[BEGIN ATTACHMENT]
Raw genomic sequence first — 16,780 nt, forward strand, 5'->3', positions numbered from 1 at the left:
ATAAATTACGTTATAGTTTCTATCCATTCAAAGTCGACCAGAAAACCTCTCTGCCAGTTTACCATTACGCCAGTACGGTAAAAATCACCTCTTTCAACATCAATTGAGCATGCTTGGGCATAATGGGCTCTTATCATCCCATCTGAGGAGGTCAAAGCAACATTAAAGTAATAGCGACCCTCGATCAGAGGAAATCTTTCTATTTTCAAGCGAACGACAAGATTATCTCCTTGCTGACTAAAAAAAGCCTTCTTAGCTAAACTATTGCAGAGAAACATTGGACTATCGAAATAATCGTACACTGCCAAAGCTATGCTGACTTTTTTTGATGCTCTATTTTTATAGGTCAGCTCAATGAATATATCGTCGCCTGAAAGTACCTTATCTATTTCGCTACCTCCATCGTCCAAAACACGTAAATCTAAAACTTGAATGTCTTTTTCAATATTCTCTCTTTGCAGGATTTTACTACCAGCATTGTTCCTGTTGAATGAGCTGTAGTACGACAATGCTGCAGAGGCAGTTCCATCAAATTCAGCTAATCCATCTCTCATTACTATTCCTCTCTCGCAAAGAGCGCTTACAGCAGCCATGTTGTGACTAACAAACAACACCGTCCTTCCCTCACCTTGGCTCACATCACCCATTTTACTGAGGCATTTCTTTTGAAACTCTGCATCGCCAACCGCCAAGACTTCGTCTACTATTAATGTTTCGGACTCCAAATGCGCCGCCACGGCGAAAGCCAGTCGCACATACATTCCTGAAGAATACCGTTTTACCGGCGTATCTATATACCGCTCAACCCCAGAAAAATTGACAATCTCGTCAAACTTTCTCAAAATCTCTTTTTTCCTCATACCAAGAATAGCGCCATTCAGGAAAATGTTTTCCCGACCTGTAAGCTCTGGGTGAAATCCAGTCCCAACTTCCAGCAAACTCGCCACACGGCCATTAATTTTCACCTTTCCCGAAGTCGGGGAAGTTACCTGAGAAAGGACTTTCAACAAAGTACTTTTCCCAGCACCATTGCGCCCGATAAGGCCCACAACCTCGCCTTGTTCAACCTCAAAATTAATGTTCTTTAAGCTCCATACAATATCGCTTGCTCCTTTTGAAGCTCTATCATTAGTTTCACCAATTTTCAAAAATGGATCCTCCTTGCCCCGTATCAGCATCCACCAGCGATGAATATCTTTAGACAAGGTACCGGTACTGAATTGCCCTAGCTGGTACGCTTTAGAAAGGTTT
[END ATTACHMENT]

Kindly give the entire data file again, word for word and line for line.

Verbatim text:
Raw genomic sequence first — 16,780 nt, forward strand, 5'->3', positions numbered from 1 at the left:
ATAAATTACGTTATAGTTTCTATCCATTCAAAGTCGACCAGAAAACCTCTCTGCCAGTTTACCATTACGCCAGTACGGTAAAAATCACCTCTTTCAACATCAATTGAGCATGCTTGGGCATAATGGGCTCTTATCATCCCATCTGAGGAGGTCAAAGCAACATTAAAGTAATAGCGACCCTCGATCAGAGGAAATCTTTCTATTTTCAAGCGAACGACAAGATTATCTCCTTGCTGACTAAAAAAAGCCTTCTTAGCTAAACTATTGCAGAGAAACATTGGACTATCGAAATAATCGTACACTGCCAAAGCTATGCTGACTTTTTTTGATGCTCTATTTTTATAGGTCAGCTCAATGAATATATCGTCGCCTGAAAGTACCTTATCTATTTCGCTACCTCCATCGTCCAAAACACGTAAATCTAAAACTTGAATGTCTTTTTCAATATTCTCTCTTTGCAGGATTTTACTACCAGCATTGTTCCTGTTGAATGAGCTGTAGTACGACAATGCTGCAGAGGCAGTTCCATCAAATTCAGCTAATCCATCTCTCATTACTATTCCTCTCTCGCAAAGAGCGCTTACAGCAGCCATGTTGTGACTAACAAACAACACCGTCCTTCCCTCACCTTGGCTCACATCACCCATTTTACTGAGGCATTTCTTTTGAAACTCTGCATCGCCAACCGCCAAGACTTCGTCTACTATTAATGTTTCGGACTCCAAATGCGCCGCCACGGCGAAAGCCAGTCGCACATACATTCCTGAAGAATACCGTTTTACCGGCGTATCTATATACCGCTCAACCCCAGAAAAATTGACAATCTCGTCAAACTTTCTCAAAATCTCTTTTTTCCTCATACCAAGAATAGCGCCATTCAGGAAAATGTTTTCCCGACCTGTAAGCTCTGGGTGAAATCCAGTCCCAACTTCCAGCAAACTCGCCACACGGCCATTAATTTTCACCTTTCCCGAAGTCGGGGAAGTTACCTGAGAAAGGACTTTCAACAAAGTACTTTTCCCAGCACCATTGCGCCCGATAAGGCCCACAACCTCGCCTTGTTCAACCTCAAAATTAATGTTCTTTAAGCTCCATACAATATCGCTTGCTCCTTTTGAAGCTCTATCATTAGTTTCACCAATTTTCAAAAATGGATCCTCCTTGCCCCGTATCAGCATCCACCAGCGATGAATATCTTTAGACAAGGTACCGGTACTGAATTGCCCTAGCTGGTACGCTTTAGAAAGGTTT